The time flew by, as it often does with Don. Among other things he told us about how he’s been invited to lay a wreath at the Sorrento-Portsea RSL on Anzac Day and asked how Rachel’s PhD research was going. We told him about our visit to the Nhill Aviation Heritage Centre. The mention of the Link Trainer we found there got Don chuckling; he told us about a prank that un-named members of his initial flying training course pulled on a disliked drill instructor. Apparently they convinced the man to sit inside the trainer and close the hatch – whereupon someone set fire to a copy of The Age newspaper and held it under the air vent in the front of the machine, while two burly members of the course held the lid down so he couldn’t escape.
“There was hell to pay after that,” Don remembered.
Later on, I was telling him about how my approach training was going. And that’s what brought me to ask Don what he could remember about the way bombers were organised when they arrived back at base after an operation.
“The memory isn’t so strong these days,” he warned. But it was strong enough. Don said the aircraft would call the control tower on the radio as they approached the base, and the operator would give them a height to circle at, 500 feet above the highest bomber to keep them separated. (At this point the air traffic controller in me shuddered – heavy bombers vertically separated by only 500 feet?! Our current vertical standard is twice that!). As each bomber landed, it would vacate the level it had been holding at, enabling the next one to safely step down above it. In turn, each bomber would do the same, one step at a time, until everyone had landed.
Where did they circle, I asked? Over the field, or somewhere else?
Our meals were finished by this stage, but the plates hadn’t been collected yet. Don saw an opportunity for a demonstration. He picked up his small bowl, full of empty oyster shells, and placed it in the middle of the larger plate. The bowl, he explained, was the airfield. A thousand yards around the runway – the edge of the big plate – was a series of lights on poles. These were called Drem lights and, visible from the air, they marked the ‘standard’ circuit; bombers flew around from one to the next around the runway until they lined up on final approach – ‘funnels’, named after the lead-in lights that ‘funnelled’ aircraft towards the runway threshold – and landed. When they were holding in the stack, they followed the same lights, around and around, without landing.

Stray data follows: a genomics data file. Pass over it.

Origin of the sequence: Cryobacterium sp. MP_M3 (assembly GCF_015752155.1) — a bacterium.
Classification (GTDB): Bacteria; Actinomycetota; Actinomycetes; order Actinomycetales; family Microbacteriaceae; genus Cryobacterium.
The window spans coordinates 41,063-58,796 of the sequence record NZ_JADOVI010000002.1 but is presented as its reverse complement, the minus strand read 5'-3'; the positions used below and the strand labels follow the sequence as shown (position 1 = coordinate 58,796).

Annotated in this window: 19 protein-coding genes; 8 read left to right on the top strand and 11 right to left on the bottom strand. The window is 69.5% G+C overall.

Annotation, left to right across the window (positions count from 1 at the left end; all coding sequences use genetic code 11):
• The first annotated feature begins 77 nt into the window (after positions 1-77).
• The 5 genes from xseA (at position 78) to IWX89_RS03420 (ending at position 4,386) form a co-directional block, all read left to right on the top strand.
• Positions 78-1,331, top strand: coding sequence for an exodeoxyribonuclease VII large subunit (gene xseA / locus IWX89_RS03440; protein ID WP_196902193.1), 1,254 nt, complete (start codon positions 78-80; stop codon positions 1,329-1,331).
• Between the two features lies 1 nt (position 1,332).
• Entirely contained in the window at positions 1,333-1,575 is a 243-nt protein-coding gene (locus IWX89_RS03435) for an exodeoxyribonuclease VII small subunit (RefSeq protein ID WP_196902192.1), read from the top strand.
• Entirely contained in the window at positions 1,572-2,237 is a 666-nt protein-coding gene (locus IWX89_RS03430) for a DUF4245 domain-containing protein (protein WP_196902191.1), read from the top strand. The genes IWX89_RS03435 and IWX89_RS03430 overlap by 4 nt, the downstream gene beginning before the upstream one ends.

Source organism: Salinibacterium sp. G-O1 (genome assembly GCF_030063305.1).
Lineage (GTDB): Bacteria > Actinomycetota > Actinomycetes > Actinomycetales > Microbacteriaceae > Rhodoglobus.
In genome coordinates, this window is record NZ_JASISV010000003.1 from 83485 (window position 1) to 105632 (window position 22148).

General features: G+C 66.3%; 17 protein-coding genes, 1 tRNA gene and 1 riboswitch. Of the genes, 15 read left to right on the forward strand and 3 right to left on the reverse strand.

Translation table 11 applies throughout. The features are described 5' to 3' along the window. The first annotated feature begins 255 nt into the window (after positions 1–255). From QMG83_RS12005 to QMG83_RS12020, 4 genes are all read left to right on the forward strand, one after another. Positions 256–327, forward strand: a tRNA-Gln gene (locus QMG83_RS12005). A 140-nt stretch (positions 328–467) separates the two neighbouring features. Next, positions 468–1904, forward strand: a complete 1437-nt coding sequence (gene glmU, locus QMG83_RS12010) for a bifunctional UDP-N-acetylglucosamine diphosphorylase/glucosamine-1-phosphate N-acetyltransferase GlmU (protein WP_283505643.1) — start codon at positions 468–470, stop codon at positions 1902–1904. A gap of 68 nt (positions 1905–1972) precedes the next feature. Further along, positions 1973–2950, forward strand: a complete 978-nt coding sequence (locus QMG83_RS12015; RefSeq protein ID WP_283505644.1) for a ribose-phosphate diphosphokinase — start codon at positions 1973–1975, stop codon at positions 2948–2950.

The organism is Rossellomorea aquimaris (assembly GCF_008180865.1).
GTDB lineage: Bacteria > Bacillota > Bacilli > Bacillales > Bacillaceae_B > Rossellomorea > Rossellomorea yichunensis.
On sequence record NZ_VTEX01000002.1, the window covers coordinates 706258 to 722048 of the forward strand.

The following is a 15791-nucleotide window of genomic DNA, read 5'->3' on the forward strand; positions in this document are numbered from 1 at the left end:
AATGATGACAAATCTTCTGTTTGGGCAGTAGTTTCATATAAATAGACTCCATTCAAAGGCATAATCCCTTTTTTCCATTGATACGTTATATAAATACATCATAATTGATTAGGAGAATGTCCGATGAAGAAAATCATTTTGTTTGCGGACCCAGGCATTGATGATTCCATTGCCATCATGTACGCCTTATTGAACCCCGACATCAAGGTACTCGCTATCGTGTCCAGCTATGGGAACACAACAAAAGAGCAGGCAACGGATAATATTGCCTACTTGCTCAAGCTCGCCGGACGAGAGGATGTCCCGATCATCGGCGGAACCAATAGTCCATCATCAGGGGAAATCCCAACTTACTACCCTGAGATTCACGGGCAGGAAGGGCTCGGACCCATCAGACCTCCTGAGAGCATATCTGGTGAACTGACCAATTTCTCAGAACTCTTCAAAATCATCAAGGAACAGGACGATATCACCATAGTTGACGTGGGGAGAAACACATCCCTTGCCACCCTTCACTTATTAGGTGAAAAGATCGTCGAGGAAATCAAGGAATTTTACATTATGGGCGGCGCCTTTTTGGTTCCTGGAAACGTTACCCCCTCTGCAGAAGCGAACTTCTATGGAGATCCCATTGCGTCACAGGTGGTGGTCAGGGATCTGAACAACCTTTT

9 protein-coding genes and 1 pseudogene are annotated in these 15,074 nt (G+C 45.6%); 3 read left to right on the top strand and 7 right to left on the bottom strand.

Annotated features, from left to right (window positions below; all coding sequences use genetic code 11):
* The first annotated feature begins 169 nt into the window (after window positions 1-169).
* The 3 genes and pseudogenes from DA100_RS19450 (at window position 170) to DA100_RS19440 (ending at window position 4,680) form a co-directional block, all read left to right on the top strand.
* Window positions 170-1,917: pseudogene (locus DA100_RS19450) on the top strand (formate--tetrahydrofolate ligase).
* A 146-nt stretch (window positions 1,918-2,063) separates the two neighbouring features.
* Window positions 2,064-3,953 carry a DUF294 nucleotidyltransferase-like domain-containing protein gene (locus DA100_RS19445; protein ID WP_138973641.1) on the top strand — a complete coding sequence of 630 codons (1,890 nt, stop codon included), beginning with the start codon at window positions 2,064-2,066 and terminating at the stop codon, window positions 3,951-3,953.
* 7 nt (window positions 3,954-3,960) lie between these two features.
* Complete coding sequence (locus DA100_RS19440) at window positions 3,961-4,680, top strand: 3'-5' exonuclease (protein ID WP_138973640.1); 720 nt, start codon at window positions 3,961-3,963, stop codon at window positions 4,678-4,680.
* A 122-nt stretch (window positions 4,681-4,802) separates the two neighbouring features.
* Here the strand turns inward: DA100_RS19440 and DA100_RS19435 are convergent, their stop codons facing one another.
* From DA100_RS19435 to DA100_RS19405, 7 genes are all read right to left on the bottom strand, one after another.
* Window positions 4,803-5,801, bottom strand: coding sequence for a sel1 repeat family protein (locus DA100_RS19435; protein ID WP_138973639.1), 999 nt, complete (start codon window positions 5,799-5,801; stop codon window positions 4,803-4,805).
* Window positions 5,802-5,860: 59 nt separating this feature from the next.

Fair enough, I said. It’s pretty different to how it’s done now, but it seems like a reasonably safe and efficient system to recover large numbers of bombers quickly.
Don chuckled again. ‘Safe’ for the time, perhaps… but not really safe as we’d know it today. There were so many airfields in England, he said, picking up Rachel’s plate. Suddenly it was another Drem system, the remains of the parma in the middle the neighbouring airfield. Sometimes airfields were so close to each other, he told us – moving the plate into position, one edge over the top of his own – that the Drem lights, and therefore the airfield’s circuits, actually overlapped. And while there was some form of flying control for individual airfields (which is why I have the detail I have for Waddington after the Frankfurt raid), it wasn’t really coordinated with any other airfields, no matter how close they were.
We kept talking for another couple of hours before we took Don back. And as we drove home, I couldn’t stop chuckling at the memory of learning about learning from a one-hundred-year-old about how air traffic control worked in the Second World War with the aid of two plates, a bowl and a chicken parmigiana.
© 2021 Adam Purcell